A new alliance of not-for-profit women’s organisations in Victoria is counting on their collective voices to drive increased funding for their sector to meet the housing needs of women and children escaping domestic and family violence.
The new Women’s Housing Alliance (WHA), established in 2019, is made up of representatives from YWCA National Housing, Women’s Property Initiatives, safe steps Family Violence Response Centre, Women’s Housing Ltd., McAuley Community Services for Women, Women’s Health Victoria, Good Samaritan Inn and WISHIN.
Jan Berriman of YWCA National Housing says, “WHA was created because each organisation in the Alliance was experiencing an absolute groundswell of demand for increased housing choices for women. From crisis and refuge housing, to permanent affordable and social housing, it is clear that there is not enough housing stock to meet demand.”
WHA’s mission is to advocate and address chronic housing shortage for women and children who are escaping family violence and experiencing homelessness in growing rates. This shortage has left many women and children spending far too many nights in unsuitable short-term crisis accommodation.
“We’ve realised that our organisations can effect greater change working across the full spectrum of women’s housing needs by advocating together,” says Felicity Rorke of Good Samaritan Inn.
WHA has already met with state government to raise the key issues that they have identified.
- Women over 55 as the fastest growing cohort experiencing homelessness. There has been a 10% increase in homelessness among women since 2011. In particular, the number of older women experiencing homelessness grew 31% from 2011-2016.
- Lack of long–term affordable housing stock, so that women and children can’t move on from crisis accommodation. 90% of all applications to YWCA National Housing in the first six months of 2019 were unsuccessful due to lack of housing stock.
- Single women have been priced out of the rental market. A March 2019 Rental Affordability Snapshot showed that there were two affordable private rental properties in Australia at that time, for singles on Newstart.
- Dependency on unsuitable short-term crisis accommodation to house vulnerable women and children.
“The key thing to note about the Alliance is that we come with solutions not just problems,” says Jeanette Large of Women’s Property Initiatives. “We have a long list of recommendations that can help to address this significant gap between demand and supply.”
Some of these recommendations require a brave government to stand behind landmark legislation to create real social change in the long-term – others require a funding increase to address immediate needs.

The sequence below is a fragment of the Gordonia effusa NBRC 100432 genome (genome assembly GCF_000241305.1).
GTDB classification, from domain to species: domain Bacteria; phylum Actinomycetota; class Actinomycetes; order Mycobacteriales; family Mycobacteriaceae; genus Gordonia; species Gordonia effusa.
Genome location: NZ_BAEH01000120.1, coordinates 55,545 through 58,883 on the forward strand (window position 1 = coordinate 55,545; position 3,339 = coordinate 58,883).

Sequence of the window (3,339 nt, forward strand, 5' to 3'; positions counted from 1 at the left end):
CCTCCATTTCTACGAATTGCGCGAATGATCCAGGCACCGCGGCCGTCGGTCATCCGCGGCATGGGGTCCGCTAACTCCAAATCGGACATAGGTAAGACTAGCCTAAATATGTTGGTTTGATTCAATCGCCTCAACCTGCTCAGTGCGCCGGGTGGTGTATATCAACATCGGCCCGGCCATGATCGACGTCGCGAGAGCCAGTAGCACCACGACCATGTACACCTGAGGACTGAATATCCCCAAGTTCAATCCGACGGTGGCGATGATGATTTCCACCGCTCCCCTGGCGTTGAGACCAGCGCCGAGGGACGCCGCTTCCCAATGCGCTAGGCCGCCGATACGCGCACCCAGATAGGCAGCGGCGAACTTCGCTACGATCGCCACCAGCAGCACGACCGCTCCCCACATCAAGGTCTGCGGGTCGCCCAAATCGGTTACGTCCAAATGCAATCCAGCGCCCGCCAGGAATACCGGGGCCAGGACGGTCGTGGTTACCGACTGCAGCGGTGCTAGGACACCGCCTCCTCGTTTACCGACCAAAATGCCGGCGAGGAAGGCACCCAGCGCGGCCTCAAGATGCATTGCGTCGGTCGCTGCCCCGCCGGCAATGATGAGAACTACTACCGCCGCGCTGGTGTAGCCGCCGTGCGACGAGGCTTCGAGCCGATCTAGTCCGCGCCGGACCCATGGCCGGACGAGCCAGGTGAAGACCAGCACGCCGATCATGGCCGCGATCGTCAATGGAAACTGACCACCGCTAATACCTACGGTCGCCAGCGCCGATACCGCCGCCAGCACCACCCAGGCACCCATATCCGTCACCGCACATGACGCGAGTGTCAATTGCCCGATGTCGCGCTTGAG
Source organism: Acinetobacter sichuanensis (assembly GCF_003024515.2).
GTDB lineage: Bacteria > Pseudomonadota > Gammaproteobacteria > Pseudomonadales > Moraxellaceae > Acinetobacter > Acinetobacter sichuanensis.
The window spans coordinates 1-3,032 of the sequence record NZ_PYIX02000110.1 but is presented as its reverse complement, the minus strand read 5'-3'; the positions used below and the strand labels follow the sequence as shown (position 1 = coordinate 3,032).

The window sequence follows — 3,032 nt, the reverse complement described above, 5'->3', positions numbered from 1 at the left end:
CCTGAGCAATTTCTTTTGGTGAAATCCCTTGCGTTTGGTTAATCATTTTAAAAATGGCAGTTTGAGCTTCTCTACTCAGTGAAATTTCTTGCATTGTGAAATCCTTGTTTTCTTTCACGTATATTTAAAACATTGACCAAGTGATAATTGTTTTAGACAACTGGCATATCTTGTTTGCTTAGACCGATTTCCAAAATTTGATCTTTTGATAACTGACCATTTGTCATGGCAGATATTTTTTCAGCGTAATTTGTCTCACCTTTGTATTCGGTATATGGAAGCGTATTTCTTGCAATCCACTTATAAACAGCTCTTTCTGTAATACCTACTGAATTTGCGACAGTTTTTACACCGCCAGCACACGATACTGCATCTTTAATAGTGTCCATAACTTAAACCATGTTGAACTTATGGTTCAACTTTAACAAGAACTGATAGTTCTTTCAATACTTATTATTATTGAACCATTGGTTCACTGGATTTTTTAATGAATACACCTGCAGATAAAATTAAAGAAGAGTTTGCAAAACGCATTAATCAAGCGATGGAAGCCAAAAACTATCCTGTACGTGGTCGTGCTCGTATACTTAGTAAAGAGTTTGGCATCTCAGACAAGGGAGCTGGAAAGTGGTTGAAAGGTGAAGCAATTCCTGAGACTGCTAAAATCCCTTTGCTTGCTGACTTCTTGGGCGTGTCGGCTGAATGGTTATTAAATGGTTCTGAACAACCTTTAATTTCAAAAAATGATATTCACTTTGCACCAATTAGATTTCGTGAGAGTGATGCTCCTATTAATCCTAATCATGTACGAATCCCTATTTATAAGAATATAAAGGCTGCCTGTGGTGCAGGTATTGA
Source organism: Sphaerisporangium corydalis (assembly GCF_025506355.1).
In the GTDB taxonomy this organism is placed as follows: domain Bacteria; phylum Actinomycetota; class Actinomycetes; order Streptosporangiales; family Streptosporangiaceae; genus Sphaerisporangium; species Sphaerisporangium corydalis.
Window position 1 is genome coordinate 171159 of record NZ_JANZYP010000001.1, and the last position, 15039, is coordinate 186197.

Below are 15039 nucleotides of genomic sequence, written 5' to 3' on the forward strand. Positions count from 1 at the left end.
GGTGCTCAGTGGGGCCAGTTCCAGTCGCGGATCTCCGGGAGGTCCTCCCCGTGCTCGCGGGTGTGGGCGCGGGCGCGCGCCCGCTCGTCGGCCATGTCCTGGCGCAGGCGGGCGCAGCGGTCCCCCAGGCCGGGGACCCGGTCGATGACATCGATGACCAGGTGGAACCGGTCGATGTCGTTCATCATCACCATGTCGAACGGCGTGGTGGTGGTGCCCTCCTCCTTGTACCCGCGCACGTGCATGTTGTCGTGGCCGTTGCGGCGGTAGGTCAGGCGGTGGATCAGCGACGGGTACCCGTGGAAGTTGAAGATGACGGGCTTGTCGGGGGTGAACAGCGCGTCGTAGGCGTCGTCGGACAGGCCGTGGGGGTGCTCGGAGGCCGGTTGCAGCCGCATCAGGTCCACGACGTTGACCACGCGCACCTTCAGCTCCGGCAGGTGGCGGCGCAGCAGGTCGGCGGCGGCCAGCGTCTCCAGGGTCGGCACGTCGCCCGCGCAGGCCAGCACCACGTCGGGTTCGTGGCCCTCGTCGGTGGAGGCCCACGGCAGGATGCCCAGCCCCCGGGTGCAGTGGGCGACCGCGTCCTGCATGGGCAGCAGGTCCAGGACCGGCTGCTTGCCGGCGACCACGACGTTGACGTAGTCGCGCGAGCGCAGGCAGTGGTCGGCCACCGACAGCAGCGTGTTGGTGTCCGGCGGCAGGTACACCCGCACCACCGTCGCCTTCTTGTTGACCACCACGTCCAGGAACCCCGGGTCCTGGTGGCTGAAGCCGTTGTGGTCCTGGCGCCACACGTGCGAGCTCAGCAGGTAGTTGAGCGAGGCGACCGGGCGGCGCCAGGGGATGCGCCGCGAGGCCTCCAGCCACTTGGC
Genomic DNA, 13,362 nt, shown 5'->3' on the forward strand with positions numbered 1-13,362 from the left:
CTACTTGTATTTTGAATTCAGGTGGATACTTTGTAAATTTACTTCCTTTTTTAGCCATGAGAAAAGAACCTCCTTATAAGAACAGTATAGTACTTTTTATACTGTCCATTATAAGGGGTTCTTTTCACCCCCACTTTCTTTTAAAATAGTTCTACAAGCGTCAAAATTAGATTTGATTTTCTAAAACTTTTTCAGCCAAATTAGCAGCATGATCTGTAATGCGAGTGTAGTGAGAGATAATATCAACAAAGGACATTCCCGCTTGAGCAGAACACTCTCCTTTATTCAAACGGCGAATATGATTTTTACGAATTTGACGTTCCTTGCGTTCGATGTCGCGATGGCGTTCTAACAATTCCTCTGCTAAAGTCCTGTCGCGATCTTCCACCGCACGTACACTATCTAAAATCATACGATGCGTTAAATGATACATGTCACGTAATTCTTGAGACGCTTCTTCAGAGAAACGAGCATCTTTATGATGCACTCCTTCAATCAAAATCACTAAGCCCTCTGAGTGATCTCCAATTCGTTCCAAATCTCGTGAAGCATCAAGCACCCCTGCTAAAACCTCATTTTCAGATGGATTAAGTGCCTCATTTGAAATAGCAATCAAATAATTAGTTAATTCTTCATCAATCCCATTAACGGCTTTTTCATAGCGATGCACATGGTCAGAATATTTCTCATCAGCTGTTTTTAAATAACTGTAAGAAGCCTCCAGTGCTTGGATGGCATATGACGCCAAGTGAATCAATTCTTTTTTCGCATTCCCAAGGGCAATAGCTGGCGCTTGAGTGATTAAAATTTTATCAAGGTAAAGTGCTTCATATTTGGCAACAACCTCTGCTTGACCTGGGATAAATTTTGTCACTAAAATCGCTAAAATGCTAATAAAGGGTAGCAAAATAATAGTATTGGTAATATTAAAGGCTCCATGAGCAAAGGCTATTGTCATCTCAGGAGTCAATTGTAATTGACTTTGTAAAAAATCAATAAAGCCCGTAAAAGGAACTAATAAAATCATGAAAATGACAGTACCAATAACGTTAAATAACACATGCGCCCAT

“Long-term responses include investment in innovative housing solutions like co-operative housing models, shared equity models, community land trusts and many more,” says Jocelyn Bignold of McAuley Community Services for Women.
“In the medium-term, we need to see a significant increase in community social housing stock that is owned and/or managed by women’s housing organisations. This would need to be a commitment of at least 3000 additional rental properties every year for ten years in order to make up for the compounded lack of historical investment.”
“Until there is sufficient and affordable medium and long-term housing in place for women and children escaping family violence, we will continue to experience bottlenecks in the crisis accommodation system,” says Rita Butera of safe steps.
For its next key advocacy move, WHA will be making a submission to the Parliamentary Inquiry into Homelessness in Australia and hope to secure a meeting with the Committee overseeing the Inquiry.
About the Women’s Housing Alliance
The Women’s Housing Alliance (WHA), established in 2019, is made up of representatives from YWCA National Housing, Women’s Property Initiatives, safe steps Family Violence Response Centre, Women’s Housing Ltd., McAuley Community Services for Women, Women’s Health Victoria, Good Samaritan Inn and Wishin.
WHA aims to advocate and address chronic housing shortage for women and children who are escaping family violence and experiencing homelessness in growing rates. We have a vision where there are housing solutions which provide timely, safe, accessible and affordable homes for women, children and young people in vulnerable circumstances.
Amanda Chan, Senior Manager – Communications, YWCA Australia
M: 0433 843 643
E: [email protected]